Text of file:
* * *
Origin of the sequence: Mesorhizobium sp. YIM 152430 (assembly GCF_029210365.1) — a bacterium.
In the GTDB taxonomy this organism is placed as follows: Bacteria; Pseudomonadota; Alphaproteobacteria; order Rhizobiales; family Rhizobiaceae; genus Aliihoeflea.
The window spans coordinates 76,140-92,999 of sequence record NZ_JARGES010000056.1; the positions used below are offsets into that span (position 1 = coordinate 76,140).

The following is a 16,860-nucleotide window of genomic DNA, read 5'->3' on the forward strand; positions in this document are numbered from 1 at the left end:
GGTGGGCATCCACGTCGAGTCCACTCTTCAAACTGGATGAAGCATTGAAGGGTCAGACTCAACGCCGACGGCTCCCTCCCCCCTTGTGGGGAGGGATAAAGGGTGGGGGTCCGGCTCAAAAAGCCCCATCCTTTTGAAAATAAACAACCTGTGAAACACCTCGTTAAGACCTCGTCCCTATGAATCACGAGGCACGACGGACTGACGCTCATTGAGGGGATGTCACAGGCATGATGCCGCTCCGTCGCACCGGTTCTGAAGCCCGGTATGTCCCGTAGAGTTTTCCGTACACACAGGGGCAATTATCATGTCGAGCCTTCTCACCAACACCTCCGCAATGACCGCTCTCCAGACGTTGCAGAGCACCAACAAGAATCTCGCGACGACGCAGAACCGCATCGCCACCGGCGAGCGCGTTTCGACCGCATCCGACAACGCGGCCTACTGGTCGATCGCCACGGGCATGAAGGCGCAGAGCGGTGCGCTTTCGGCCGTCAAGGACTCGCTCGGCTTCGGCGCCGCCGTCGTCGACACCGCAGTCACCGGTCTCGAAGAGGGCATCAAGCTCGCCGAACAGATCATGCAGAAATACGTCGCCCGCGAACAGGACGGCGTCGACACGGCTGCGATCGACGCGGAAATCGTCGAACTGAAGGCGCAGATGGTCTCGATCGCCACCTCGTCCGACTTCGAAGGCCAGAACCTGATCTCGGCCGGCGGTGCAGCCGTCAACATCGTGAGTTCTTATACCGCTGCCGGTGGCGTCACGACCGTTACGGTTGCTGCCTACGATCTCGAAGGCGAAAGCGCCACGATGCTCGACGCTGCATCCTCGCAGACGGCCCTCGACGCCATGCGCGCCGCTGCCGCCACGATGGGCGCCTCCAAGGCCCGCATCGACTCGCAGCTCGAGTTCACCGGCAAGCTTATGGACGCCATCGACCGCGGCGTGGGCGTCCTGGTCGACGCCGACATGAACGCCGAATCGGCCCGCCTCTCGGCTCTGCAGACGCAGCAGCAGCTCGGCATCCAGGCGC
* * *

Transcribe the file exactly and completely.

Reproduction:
Origin of the sequence: Mesorhizobium sp. YIM 152430 (assembly GCF_029210365.1) — a bacterium.
In the GTDB taxonomy this organism is placed as follows: Bacteria; Pseudomonadota; Alphaproteobacteria; order Rhizobiales; family Rhizobiaceae; genus Aliihoeflea.
The window spans coordinates 76,140-92,999 of sequence record NZ_JARGES010000056.1; the positions used below are offsets into that span (position 1 = coordinate 76,140).

The following is a 16,860-nucleotide window of genomic DNA, read 5'->3' on the forward strand; positions in this document are numbered from 1 at the left end:
GGTGGGCATCCACGTCGAGTCCACTCTTCAAACTGGATGAAGCATTGAAGGGTCAGACTCAACGCCGACGGCTCCCTCCCCCCTTGTGGGGAGGGATAAAGGGTGGGGGTCCGGCTCAAAAAGCCCCATCCTTTTGAAAATAAACAACCTGTGAAACACCTCGTTAAGACCTCGTCCCTATGAATCACGAGGCACGACGGACTGACGCTCATTGAGGGGATGTCACAGGCATGATGCCGCTCCGTCGCACCGGTTCTGAAGCCCGGTATGTCCCGTAGAGTTTTCCGTACACACAGGGGCAATTATCATGTCGAGCCTTCTCACCAACACCTCCGCAATGACCGCTCTCCAGACGTTGCAGAGCACCAACAAGAATCTCGCGACGACGCAGAACCGCATCGCCACCGGCGAGCGCGTTTCGACCGCATCCGACAACGCGGCCTACTGGTCGATCGCCACGGGCATGAAGGCGCAGAGCGGTGCGCTTTCGGCCGTCAAGGACTCGCTCGGCTTCGGCGCCGCCGTCGTCGACACCGCAGTCACCGGTCTCGAAGAGGGCATCAAGCTCGCCGAACAGATCATGCAGAAATACGTCGCCCGCGAACAGGACGGCGTCGACACGGCTGCGATCGACGCGGAAATCGTCGAACTGAAGGCGCAGATGGTCTCGATCGCCACCTCGTCCGACTTCGAAGGCCAGAACCTGATCTCGGCCGGCGGTGCAGCCGTCAACATCGTGAGTTCTTATACCGCTGCCGGTGGCGTCACGACCGTTACGGTTGCTGCCTACGATCTCGAAGGCGAAAGCGCCACGATGCTCGACGCTGCATCCTCGCAGACGGCCCTCGACGCCATGCGCGCCGCTGCCGCCACGATGGGCGCCTCCAAGGCCCGCATCGACTCGCAGCTCGAGTTCACCGGCAAGCTTATGGACGCCATCGACCGCGGCGTGGGCGTCCTGGTCGACGCCGACATGAACGCCGAATCGGCCCGCCTCTCGGCTCTGCAGACGCAGCAGCAGCTCGGCATCCAGGCGC